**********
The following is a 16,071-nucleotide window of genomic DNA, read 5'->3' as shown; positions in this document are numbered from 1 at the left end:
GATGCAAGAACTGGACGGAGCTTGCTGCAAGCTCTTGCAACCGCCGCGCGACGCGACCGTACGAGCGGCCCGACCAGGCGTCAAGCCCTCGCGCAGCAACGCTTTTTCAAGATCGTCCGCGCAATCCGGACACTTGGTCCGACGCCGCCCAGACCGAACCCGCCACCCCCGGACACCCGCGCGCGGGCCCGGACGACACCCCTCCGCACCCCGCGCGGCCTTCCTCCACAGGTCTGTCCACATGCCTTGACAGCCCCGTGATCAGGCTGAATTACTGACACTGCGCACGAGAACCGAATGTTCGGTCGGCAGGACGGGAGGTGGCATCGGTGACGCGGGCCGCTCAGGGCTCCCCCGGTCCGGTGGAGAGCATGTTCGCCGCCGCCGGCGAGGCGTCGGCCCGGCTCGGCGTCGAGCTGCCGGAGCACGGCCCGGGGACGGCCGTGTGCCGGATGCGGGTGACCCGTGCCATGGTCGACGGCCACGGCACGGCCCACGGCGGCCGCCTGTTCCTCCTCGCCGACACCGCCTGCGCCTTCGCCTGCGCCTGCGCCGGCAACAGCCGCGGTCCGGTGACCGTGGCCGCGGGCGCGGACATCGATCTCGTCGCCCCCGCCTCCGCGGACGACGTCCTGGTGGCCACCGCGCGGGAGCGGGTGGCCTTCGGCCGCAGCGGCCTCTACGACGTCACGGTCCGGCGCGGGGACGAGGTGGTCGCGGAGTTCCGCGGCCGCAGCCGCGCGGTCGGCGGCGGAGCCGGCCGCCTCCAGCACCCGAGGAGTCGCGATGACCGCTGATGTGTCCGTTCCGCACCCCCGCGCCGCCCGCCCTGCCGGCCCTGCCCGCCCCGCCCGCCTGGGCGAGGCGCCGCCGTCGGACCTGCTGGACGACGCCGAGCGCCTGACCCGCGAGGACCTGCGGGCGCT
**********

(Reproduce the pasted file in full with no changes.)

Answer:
The following is a 16,071-nucleotide window of genomic DNA, read 5'->3' as shown; positions in this document are numbered from 1 at the left end:
GATGCAAGAACTGGACGGAGCTTGCTGCAAGCTCTTGCAACCGCCGCGCGACGCGACCGTACGAGCGGCCCGACCAGGCGTCAAGCCCTCGCGCAGCAACGCTTTTTCAAGATCGTCCGCGCAATCCGGACACTTGGTCCGACGCCGCCCAGACCGAACCCGCCACCCCCGGACACCCGCGCGCGGGCCCGGACGACACCCCTCCGCACCCCGCGCGGCCTTCCTCCACAGGTCTGTCCACATGCCTTGACAGCCCCGTGATCAGGCTGAATTACTGACACTGCGCACGAGAACCGAATGTTCGGTCGGCAGGACGGGAGGTGGCATCGGTGACGCGGGCCGCTCAGGGCTCCCCCGGTCCGGTGGAGAGCATGTTCGCCGCCGCCGGCGAGGCGTCGGCCCGGCTCGGCGTCGAGCTGCCGGAGCACGGCCCGGGGACGGCCGTGTGCCGGATGCGGGTGACCCGTGCCATGGTCGACGGCCACGGCACGGCCCACGGCGGCCGCCTGTTCCTCCTCGCCGACACCGCCTGCGCCTTCGCCTGCGCCTGCGCCGGCAACAGCCGCGGTCCGGTGACCGTGGCCGCGGGCGCGGACATCGATCTCGTCGCCCCCGCCTCCGCGGACGACGTCCTGGTGGCCACCGCGCGGGAGCGGGTGGCCTTCGGCCGCAGCGGCCTCTACGACGTCACGGTCCGGCGCGGGGACGAGGTGGTCGCGGAGTTCCGCGGCCGCAGCCGCGCGGTCGGCGGCGGAGCCGGCCGCCTCCAGCACCCGAGGAGTCGCGATGACCGCTGATGTGTCCGTTCCGCACCCCCGCGCCGCCCGCCCTGCCGGCCCTGCCCGCCCCGCCCGCCTGGGCGAGGCGCCGCCGTCGGACCTGCTGGACGACGCCGAGCGCCTGACCCGCGAGGACCTGCGGGCGCT